Pride Month: Support for LGBTQI+ Asylum Seekers

Written by: Beth Webb-Strong


This Pride Month, June 2024, Seraphus reflects on the support available to LGBTQI+ refugees and people seeking asylum in the UK.

June is recognised as LGBTQI+ Pride Month, a time dedicated to celebrating and commemorating the LGBTQI+ community. While many events claim to be inclusive, LGBTQI+ people seeking asylum often face barriers to participating in these vibrant celebrations.

The Refugee Convention 1951 provides protection to individuals who have a well-founded fear of persecution for one of the five Convention grounds: race, religion, nationality, membership of a particular social group or political opinion. Following Minister voor Immigratie en Asiel v X, Y, and Z v Minister voor Immigratie en Asiel (C-201/12), LGTBQI+ individuals with a well-founded fear of persecution are generally granted protection under the membership of a particular social group Convention grounds. Many countries continue to criminalise specific sexual orientations or prosecute individuals for conducting certain sexual activity, discriminating against the LGBTQI+ community. This results in many individuals fleeing persecution, seeking protection in countries like the UK. 

It was not until HJ (Iran) and HT (Cameroon) [2010] UKSC 31 that the UK took a new approach in considering asylum claims based on sexuality, where it was recognised that it was not reasonable to expect an individual to return to a country where they felt they must repress or pretend their sexuality does not exist. Although this case set an important precedent, it has been reported that the Home Office responded to the ruling through an increasingly intrusive approach to questioning LGBTQI+ people seeking asylum, asking them to prove their sexuality through detailed accounts of their sexual conduct. Recent Home Office guidance stipulates that a sensitive approach should be taken when questioning asylum claimants on details of a claim based on sexuality. 

However, a hostile attitude remains towards LGBTQI+ people seeking asylum. As recently as September 2023, the previous Home Secretary, Suella Braverman claimed that recent case law demonstrated a shift towards granting asylum to LGBTQI+ individuals who feared discrimination in their country of origin, rather than persecution. This rhetoric serves only to increase stigmatisation and suspicion towards LGBTQI+ people seeking asylum, many of whom fear criminal prosecution on return to their country of origins for reason of their sexuality. 

Home Office statistics from 2022, and updated in November 2023, indicate that 2% of asylum claims included a lesbian, gay, or bisexual element. LGBTQI+ people seeking asylum face compounded challenges due to intersectional disadvantages related to their diverse sexualities and status as asylum seekers. They encounter unique difficulties upon arriving in the UK, including risks of isolation, discrimination, and stigmatisation. Therefore, it is crucial to provide additional support to help LGBTQI+ people seeking asylum navigate the asylum system and prevent them from being ostracised.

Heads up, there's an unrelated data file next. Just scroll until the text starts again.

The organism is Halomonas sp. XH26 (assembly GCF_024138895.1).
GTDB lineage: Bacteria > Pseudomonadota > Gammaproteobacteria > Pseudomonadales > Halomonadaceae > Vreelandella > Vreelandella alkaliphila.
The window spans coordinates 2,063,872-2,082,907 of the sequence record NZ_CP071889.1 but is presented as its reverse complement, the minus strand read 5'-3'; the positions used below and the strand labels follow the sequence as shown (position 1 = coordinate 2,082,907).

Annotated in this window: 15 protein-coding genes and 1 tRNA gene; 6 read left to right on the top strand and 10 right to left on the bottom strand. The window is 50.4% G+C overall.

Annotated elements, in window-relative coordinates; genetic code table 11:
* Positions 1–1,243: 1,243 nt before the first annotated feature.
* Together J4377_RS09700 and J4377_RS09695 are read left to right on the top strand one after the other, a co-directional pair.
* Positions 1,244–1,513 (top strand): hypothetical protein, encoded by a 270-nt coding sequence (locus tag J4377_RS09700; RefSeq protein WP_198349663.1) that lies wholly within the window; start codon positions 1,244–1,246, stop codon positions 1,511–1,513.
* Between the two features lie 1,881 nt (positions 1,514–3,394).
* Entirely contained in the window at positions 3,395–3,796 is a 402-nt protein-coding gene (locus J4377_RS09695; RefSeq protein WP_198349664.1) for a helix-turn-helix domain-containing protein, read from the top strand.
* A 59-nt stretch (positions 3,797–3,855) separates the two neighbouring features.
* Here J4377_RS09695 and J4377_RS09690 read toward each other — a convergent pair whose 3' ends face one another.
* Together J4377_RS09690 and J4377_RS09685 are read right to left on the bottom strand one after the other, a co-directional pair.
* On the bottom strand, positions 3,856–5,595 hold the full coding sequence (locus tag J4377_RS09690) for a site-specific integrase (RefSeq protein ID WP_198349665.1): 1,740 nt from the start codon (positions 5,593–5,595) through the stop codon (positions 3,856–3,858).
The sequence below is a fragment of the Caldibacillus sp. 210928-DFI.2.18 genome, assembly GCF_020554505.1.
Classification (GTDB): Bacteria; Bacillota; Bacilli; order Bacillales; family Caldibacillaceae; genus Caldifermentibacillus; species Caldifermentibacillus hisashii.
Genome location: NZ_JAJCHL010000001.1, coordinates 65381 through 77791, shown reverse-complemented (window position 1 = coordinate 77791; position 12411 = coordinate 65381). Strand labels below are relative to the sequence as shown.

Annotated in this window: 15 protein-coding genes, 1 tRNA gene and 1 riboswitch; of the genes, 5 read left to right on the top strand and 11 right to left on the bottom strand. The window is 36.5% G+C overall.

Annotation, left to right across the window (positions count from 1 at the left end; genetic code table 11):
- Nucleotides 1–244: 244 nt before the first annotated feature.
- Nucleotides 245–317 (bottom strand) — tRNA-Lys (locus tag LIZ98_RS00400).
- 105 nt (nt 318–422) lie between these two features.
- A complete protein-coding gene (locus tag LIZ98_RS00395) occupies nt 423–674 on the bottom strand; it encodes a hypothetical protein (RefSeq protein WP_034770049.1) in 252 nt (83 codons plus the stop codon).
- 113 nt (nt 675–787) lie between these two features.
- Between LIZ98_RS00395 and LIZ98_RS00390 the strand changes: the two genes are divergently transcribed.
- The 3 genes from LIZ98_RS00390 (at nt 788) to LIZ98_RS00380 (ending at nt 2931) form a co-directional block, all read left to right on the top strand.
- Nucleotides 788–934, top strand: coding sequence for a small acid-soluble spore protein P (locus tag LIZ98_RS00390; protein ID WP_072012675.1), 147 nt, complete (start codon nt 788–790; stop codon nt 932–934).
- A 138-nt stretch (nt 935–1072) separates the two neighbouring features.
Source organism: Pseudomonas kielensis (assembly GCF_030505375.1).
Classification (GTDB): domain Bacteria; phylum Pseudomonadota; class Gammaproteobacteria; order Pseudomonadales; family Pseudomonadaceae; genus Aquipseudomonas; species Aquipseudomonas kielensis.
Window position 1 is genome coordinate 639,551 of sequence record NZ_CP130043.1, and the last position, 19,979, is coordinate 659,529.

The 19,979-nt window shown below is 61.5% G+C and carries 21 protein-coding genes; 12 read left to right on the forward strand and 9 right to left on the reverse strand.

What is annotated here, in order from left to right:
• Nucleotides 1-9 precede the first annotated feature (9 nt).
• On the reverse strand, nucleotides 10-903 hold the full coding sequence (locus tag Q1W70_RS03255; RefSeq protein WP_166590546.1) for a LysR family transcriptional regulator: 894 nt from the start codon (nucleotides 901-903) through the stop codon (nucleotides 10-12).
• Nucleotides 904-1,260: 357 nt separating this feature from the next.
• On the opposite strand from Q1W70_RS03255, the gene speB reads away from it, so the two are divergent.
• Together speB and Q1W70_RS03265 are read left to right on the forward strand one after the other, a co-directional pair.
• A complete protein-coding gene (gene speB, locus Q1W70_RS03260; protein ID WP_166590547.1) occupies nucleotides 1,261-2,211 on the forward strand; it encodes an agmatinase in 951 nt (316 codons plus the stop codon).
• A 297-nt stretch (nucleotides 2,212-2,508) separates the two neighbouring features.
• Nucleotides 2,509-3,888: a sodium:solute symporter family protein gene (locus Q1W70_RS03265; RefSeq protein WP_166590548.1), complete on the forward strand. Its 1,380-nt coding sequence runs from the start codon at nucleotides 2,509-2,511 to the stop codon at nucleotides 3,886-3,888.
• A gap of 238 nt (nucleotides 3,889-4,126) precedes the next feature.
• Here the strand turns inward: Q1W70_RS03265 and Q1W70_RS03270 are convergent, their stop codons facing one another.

To assist, we have compiled a list of organisations offering bespoke support to LGBTQI+ people seeking asylum. 

Legal Advice

  • Rainbow Migration: Provides practical and emotional support, specialist legal advice, and engages in campaigning, policy work, and strategic litigation to improve the asylum system for the LGBTQI+ community.


Mental Health, Wellbeing, and Social Inclusion

  • African Rainbow Family: A grassroots organisation offering free counselling, service signposting, and community events for LGBTQI+ people seeking asylum and refugees.
  • Freedom from Fear to Love: Provides befriending, peer support, and individual and group therapy.
  • Say it Loud Club: Organises social events and monthly workshops, creating a safe space for LGBTQI+ refugees to express their sexuality.
  • Rainbows Across Borders: A community group in Croydon offering a platform for LGBTQI+ people seeking asylum to share their experiences.

This list serves as a resource for LGBTQI+ people seeking asylum in London to access targeted support. More information is available about many other organisations across the UK that provide vital assistance to LGBTQI+ people seeking asylum. 

This Pride Month, we encourage you to share these resources widely to help LGBTQI+ people seeking asylum access the support they need.